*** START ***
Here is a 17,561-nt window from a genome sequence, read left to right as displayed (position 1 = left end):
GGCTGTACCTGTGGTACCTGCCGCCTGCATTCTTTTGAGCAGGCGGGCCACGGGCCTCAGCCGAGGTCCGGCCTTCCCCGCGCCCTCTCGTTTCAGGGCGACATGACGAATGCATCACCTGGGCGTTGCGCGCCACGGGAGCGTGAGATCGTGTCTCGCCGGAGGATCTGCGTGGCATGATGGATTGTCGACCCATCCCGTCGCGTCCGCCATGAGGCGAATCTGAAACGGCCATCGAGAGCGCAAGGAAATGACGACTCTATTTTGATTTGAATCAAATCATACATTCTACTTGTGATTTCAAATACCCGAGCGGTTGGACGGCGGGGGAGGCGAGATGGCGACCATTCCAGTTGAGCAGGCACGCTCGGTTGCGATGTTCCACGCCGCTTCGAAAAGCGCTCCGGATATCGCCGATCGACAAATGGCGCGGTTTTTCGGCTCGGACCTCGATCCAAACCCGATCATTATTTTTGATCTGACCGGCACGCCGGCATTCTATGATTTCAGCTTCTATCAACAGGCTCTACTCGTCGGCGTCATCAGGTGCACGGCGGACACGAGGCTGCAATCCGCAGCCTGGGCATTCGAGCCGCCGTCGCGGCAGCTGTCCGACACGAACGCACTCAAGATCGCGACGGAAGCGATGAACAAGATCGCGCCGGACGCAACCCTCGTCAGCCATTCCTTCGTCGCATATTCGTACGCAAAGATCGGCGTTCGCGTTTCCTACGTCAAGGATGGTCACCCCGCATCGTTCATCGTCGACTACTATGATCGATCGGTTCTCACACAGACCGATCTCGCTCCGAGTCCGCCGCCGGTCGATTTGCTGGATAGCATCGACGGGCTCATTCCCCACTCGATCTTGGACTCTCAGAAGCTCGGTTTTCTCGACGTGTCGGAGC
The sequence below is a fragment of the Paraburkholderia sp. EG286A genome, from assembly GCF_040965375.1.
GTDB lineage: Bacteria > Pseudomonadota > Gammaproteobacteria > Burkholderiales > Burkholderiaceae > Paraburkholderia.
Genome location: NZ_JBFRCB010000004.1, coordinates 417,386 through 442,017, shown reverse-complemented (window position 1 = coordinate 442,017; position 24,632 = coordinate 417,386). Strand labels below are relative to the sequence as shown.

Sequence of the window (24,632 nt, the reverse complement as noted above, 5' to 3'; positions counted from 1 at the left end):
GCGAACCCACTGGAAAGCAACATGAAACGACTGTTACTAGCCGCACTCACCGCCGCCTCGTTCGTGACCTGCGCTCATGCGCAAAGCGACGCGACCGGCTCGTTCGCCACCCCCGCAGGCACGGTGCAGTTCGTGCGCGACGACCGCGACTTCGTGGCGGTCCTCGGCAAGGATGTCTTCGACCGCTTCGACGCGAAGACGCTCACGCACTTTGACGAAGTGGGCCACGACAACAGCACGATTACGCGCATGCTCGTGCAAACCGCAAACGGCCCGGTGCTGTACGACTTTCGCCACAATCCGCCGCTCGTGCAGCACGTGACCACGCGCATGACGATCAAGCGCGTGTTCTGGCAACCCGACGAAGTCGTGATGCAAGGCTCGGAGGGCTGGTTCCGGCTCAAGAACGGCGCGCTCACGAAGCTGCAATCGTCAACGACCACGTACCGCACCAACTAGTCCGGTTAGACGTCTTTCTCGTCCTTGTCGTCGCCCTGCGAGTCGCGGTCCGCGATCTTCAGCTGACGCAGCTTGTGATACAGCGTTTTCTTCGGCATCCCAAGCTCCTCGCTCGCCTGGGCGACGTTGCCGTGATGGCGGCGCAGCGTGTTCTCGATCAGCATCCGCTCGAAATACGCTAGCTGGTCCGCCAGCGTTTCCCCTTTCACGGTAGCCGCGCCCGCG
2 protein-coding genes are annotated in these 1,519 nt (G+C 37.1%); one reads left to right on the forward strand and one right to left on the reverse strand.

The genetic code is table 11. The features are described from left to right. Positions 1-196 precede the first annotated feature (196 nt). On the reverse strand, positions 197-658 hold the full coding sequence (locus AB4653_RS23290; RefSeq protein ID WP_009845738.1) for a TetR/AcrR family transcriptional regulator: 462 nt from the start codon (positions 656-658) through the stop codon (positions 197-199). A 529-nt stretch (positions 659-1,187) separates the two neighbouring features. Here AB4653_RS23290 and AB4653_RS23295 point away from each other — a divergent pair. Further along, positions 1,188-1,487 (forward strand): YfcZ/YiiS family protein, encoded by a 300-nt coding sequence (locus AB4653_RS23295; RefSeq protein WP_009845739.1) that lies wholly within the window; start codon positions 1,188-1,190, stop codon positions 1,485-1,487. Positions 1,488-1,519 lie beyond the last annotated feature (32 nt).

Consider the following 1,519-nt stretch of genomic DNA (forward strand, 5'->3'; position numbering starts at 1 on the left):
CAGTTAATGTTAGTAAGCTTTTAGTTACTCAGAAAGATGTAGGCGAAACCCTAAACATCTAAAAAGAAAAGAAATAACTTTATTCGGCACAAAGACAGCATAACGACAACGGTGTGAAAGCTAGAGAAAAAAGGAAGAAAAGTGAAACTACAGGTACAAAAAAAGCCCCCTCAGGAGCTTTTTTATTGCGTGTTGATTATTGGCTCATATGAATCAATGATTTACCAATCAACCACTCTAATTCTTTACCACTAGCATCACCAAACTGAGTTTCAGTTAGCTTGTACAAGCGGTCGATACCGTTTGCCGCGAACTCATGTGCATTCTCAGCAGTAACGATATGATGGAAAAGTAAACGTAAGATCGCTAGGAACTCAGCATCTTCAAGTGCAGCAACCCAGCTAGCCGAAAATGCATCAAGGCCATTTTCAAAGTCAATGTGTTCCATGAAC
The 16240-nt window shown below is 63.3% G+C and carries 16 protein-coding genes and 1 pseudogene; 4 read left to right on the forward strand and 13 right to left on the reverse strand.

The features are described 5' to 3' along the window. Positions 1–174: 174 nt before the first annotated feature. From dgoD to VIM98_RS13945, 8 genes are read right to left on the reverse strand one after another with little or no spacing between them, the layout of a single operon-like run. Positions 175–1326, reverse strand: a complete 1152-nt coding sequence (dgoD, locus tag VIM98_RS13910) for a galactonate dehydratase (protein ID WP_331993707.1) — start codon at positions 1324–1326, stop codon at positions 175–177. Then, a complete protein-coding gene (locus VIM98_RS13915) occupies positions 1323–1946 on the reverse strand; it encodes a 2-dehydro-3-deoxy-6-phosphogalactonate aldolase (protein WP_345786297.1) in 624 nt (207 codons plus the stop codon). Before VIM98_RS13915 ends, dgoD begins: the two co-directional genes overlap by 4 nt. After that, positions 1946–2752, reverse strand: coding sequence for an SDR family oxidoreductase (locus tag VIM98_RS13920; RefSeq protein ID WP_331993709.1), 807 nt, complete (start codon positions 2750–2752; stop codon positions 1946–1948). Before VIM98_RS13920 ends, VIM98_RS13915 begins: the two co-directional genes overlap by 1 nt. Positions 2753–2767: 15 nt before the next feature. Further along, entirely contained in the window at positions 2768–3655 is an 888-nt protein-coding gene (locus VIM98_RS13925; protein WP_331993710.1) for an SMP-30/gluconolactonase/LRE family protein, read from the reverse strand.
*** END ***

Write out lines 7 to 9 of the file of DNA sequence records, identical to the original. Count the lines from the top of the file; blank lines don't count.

GCGAACCCACTGGAAAGCAACATGAAACGACTGTTACTAGCCGCACTCACCGCCGCCTCGTTCGTGACCTGCGCTCATGCGCAAAGCGACGCGACCGGCTCGTTCGCCACCCCCGCAGGCACGGTGCAGTTCGTGCGCGACGACCGCGACTTCGTGGCGGTCCTCGGCAAGGATGTCTTCGACCGCTTCGACGCGAAGACGCTCACGCACTTTGACGAAGTGGGCCACGACAACAGCACGATTACGCGCATGCTCGTGCAAACCGCAAACGGCCCGGTGCTGTACGACTTTCGCCACAATCCGCCGCTCGTGCAGCACGTGACCACGCGCATGACGATCAAGCGCGTGTTCTGGCAACCCGACGAAGTCGTGATGCAAGGCTCGGAGGGCTGGTTCCGGCTCAAGAACGGCGCGCTCACGAAGCTGCAATCGTCAACGACCACGTACCGCACCAACTAGTCCGGTTAGACGTCTTTCTCGTCCTTGTCGTCGCCCTGCGAGTCGCGGTCCGCGATCTTCAGCTGACGCAGCTTGTGATACAGCGTTTTCTTCGGCATCCCAAGCTCCTCGCTCGCCTGGGCGACGTTGCCGTGATGGCGGCGCAGCGTGTTCTCGATCAGCATCCGCTCGAAATACGCTAGCTGGTCCGCCAGCGTTTCCCCTTTCACGGTAGCCGCGCCCGCG
2 protein-coding genes are annotated in these 1,519 nt (G+C 37.1%); one reads left to right on the forward strand and one right to left on the reverse strand.

The genetic code is table 11. The features are described from left to right. Positions 1-196 precede the first annotated feature (196 nt). On the reverse strand, positions 197-658 hold the full coding sequence (locus AB4653_RS23290; RefSeq protein ID WP_009845738.1) for a TetR/AcrR family transcriptional regulator: 462 nt from the start codon (positions 656-658) through the stop codon (positions 197-199). A 529-nt stretch (positions 659-1,187) separates the two neighbouring features. Here AB4653_RS23290 and AB4653_RS23295 point away from each other — a divergent pair. Further along, positions 1,188-1,487 (forward strand): YfcZ/YiiS family protein, encoded by a 300-nt coding sequence (locus AB4653_RS23295; RefSeq protein WP_009845739.1) that lies wholly within the window; start codon positions 1,188-1,190, stop codon positions 1,485-1,487. Positions 1,488-1,519 lie beyond the last annotated feature (32 nt).